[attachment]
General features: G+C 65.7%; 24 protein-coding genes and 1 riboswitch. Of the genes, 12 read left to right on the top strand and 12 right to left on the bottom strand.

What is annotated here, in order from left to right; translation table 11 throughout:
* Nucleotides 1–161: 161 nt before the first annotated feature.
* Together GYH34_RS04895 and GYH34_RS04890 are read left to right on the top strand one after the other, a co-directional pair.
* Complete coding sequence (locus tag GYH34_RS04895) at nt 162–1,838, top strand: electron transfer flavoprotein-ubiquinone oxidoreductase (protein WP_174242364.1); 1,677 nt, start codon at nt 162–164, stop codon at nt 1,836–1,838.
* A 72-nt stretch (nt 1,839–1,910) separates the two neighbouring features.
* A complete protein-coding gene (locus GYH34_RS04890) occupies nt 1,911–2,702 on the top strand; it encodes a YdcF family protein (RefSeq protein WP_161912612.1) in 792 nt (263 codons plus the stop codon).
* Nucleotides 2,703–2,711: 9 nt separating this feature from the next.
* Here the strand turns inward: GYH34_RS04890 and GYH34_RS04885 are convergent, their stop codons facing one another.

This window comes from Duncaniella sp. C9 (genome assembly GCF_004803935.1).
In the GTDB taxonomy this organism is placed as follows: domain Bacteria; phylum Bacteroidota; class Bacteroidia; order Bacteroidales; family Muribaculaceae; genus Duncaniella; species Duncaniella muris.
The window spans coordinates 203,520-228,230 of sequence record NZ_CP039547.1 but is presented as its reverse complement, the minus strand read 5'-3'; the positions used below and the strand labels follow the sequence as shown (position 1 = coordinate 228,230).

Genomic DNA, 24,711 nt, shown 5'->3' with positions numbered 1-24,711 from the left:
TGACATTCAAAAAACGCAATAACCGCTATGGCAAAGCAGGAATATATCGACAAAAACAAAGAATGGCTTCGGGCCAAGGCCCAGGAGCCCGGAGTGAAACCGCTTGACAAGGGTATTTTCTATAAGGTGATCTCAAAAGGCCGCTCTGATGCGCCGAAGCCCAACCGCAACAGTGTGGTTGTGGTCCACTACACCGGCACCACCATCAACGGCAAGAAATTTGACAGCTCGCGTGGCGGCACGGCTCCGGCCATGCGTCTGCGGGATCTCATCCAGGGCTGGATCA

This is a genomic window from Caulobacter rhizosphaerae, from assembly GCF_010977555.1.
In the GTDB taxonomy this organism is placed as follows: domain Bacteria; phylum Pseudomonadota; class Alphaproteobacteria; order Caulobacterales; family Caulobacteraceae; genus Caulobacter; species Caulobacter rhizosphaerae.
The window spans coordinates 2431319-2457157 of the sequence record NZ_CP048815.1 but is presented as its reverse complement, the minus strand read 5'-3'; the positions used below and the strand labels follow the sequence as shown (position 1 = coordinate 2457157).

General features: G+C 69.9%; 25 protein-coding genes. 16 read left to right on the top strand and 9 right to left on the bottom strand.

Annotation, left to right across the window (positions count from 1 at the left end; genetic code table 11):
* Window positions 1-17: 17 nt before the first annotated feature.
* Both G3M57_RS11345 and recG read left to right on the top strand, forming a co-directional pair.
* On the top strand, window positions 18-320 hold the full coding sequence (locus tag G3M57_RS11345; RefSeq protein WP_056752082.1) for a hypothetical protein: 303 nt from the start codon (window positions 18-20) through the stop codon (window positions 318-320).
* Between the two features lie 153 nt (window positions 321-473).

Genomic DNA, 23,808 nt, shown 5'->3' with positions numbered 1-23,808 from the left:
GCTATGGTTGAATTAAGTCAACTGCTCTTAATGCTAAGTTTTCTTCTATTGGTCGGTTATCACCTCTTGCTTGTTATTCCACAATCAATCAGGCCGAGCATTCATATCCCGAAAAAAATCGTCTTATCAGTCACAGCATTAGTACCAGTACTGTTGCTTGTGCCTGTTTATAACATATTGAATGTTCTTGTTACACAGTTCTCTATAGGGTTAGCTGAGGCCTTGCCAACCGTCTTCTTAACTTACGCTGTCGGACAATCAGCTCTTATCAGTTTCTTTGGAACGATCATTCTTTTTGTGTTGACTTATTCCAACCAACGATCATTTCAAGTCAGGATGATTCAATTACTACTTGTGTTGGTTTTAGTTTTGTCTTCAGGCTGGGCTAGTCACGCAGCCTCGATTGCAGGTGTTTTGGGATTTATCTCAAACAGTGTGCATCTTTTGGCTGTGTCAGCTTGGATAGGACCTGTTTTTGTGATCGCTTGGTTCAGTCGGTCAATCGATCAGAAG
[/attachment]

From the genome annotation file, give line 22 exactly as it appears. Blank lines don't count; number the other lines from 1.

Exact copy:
* On the top strand, window positions 18-320 hold the full coding sequence (locus tag G3M57_RS11345; RefSeq protein WP_056752082.1) for a hypothetical protein: 303 nt from the start codon (window positions 18-20) through the stop codon (window positions 318-320).